Without admitting any wrongdoing, Transwestern Pipeline has entered into a stipulation and consent agreement with FERC to resolve the agency’s concerns about a $550 million loan that the regulated pipeline secured to help bail out its parent, Enron Corp., just weeks before Enron collapsed into bankruptcy last year.
Transwestern signed the agreement with FERC Chief Accountant John Delaware, the Division of Enforcement and Investigations, and the Office of Marketing Oversight and Investigations.
Under the deal, Transwestern has agreed not to recover from ratepayers the costs associated with the $550 million loan that it entered into on Nov. 13, 2001 with Citicorp North American Inc. and JP Morgan Chase Bank as co-administrative agents. Specifically, “Transwestern will not include the loan itself, the interest cost of the $550 million loan, or the cost of acquiring such loan or any successor loans(s) used to retire the $550 million debt, in any future Commission rate proceedings,” said the FERC order approving the consent agreement.
The loan is structured as a revolving line of credit that expires and must be paid in full on or before Nov. 8, according to the agreement. FERC “reserves the right to determine, in any future NGA Section 4 rate proceeding, whether the costs associated with any future refinancing of the $550 million loan is just and reasonable,” and thus recoverable from ratepayers.
The consent agreement also requires Transwestern and its parent company to comply with the provisions of a final rule that would limit regulated pipelines’ involvement in intra-corporate cash management programs, and would require pipelines to maintain written documents on all cash deposits and withdrawals from such accounts. FERC issued a notice of proposed rulemaking addressing the issue in August (see Daily GPI, Aug. 5).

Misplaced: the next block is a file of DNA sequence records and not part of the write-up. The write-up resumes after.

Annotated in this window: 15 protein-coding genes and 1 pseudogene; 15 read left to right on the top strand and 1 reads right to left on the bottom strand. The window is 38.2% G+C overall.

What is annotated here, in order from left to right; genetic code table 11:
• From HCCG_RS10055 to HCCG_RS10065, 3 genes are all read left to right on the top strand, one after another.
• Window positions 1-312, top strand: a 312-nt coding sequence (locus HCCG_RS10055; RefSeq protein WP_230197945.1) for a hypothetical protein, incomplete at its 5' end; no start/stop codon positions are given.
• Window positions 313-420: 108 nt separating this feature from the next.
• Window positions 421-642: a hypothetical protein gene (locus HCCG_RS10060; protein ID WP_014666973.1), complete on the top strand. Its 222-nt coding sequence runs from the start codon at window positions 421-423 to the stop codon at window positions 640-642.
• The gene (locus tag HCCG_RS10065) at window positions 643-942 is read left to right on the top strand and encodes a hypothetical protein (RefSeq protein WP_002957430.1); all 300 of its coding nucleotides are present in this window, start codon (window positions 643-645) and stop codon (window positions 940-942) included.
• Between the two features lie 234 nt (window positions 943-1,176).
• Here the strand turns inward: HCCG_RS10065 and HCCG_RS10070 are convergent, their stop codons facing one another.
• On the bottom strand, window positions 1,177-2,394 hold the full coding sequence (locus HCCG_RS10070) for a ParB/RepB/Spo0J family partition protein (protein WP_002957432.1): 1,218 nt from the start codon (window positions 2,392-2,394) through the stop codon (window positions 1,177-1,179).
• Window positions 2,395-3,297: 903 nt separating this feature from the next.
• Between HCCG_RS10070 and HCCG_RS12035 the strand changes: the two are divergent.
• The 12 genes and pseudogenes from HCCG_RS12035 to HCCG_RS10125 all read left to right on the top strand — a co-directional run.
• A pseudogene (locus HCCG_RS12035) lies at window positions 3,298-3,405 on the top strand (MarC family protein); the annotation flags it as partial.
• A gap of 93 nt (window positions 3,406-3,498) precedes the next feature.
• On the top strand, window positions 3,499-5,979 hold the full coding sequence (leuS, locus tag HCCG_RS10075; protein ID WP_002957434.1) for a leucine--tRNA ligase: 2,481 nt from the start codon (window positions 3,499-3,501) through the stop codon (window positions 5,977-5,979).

As part of the agreement, Transwestern said it “neither admits nor denies that any of its loans were entered into imprudently,” or that it violated the Commission’s accounting regulations. The deal comes three months after FERC issued an order in which it called into question the propriety of two emergency loans secured by Transwestern and former Enron pipeline, Northern Natural Gas, to aid their ailing parent (see Daily GPI, Aug. 5). The Commission became concerned about the loans — specifically Enron’s intention to repay the pipelines — during a sweeping audit of cash-management programs involving regulated utilities and pipelines and their parent companies, which the agency began last January.
After Enron filed for bankruptcy last December, Transwestern said its loan to Enron “[was] no longer deemed by Transwestern to be recoverable.”
Northern Natural, which is now owned by Berkshire Hathaway’s MidAmerican Energy Holdings Co., negotiated a similar consent arrangement with FERC in mid-August (see Daily GPI, Aug. 9). Northern Natural obtained a $450 million loan to help Enron in late 2002.
FERC said it believes the agreement was an “equitable resolution” of its concerns about the propriety of Transwestern’s loan. However, it noted that “approval of this agreement does not constitute settlement or waiver of any further action or remedies the Commission may find appropriate concerning matters that are not addressed” in the initial Aug. 1 order citing FERC’s questions about the loans. Moreover, “nothing in this approval constitutes immunity from any civil or criminal action that any other federal agency or department may take,” the agency said.
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